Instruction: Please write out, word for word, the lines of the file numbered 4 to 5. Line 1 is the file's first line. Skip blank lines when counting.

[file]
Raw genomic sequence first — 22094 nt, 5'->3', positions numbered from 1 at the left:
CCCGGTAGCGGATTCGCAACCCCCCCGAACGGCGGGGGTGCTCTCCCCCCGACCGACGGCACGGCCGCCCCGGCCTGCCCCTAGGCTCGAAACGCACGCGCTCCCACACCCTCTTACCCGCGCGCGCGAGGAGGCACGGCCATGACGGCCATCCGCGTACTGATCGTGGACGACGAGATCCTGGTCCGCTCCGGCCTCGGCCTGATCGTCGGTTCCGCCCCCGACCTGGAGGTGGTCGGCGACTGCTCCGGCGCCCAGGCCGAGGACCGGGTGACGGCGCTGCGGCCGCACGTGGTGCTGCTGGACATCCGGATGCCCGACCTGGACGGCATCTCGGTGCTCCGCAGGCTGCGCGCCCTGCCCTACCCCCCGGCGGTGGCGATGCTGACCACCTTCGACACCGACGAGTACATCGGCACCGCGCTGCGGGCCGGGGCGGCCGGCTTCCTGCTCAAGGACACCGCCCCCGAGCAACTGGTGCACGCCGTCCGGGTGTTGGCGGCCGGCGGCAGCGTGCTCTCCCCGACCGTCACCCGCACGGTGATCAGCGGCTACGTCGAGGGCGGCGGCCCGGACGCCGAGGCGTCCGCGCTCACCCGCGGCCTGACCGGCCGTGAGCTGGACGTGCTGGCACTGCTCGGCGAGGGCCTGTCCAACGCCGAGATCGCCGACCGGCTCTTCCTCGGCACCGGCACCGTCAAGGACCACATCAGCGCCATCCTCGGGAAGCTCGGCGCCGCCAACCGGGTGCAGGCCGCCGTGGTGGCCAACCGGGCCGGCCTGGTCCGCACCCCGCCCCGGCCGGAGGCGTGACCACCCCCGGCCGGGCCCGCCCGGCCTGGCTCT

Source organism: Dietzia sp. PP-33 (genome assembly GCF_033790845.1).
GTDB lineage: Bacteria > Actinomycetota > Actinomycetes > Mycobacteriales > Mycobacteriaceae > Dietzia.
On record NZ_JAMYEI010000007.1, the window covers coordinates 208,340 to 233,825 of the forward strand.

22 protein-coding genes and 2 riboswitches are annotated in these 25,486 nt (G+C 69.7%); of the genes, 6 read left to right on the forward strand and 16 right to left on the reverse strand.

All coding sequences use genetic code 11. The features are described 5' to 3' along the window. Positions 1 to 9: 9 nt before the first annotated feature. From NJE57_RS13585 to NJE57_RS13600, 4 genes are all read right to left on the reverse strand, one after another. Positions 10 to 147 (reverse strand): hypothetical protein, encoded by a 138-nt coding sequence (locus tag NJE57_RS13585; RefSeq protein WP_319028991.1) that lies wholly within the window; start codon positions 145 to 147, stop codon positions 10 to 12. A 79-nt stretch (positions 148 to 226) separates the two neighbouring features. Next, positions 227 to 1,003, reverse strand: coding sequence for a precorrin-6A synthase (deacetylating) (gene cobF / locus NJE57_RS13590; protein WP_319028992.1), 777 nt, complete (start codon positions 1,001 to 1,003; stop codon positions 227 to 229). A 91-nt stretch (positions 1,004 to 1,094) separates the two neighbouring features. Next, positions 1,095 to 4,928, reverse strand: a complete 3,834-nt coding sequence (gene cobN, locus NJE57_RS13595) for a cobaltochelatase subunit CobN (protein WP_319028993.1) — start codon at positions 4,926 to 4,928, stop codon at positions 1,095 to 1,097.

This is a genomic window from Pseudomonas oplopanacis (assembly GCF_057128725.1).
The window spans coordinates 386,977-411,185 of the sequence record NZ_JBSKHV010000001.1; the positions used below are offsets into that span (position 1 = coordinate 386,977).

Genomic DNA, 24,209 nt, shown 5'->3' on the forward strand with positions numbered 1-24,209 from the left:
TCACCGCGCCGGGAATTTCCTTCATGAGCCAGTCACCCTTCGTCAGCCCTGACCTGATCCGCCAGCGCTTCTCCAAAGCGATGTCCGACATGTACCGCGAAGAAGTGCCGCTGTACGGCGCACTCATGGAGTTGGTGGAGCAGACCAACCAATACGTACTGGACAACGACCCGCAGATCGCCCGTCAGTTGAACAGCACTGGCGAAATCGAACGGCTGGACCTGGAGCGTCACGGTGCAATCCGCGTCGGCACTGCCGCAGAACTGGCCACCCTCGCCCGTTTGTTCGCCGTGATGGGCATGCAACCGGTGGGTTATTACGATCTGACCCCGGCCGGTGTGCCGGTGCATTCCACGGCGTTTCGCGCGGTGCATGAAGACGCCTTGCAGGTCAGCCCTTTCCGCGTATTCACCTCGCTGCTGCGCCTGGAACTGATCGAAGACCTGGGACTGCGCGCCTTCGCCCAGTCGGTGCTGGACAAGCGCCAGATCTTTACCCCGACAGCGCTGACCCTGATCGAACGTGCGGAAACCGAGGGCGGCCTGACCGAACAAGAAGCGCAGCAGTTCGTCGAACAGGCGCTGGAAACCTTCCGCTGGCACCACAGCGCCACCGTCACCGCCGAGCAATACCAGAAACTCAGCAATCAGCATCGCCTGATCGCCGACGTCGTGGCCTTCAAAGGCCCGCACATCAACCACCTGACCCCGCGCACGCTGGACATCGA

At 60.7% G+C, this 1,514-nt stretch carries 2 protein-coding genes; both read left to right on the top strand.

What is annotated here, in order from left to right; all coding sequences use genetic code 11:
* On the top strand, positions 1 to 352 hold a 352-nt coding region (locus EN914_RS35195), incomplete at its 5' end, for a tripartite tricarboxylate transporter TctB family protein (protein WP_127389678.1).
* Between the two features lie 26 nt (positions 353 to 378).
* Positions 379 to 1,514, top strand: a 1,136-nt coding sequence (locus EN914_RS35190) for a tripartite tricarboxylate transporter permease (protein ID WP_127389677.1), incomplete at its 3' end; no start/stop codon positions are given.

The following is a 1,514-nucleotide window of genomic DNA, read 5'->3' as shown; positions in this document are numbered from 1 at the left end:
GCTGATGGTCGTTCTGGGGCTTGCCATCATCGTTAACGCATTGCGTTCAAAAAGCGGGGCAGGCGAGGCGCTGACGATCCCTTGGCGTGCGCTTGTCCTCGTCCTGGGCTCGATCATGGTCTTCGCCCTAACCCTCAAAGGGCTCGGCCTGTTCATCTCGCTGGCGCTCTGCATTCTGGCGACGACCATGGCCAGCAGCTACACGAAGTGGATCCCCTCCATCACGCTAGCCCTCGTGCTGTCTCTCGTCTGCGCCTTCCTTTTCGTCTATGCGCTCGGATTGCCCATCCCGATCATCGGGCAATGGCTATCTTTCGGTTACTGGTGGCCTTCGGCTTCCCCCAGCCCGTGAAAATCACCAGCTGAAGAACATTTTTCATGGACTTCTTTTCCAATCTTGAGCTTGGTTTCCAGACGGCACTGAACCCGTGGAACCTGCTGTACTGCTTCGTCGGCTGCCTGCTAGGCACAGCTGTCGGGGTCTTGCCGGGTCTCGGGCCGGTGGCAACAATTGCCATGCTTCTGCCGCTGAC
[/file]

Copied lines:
GTDB lineage: Bacteria > Actinomycetota > Actinomycetes > Mycobacteriales > Mycobacteriaceae > Dietzia.
On record NZ_JAMYEI010000007.1, the window covers coordinates 208,340 to 233,825 of the forward strand.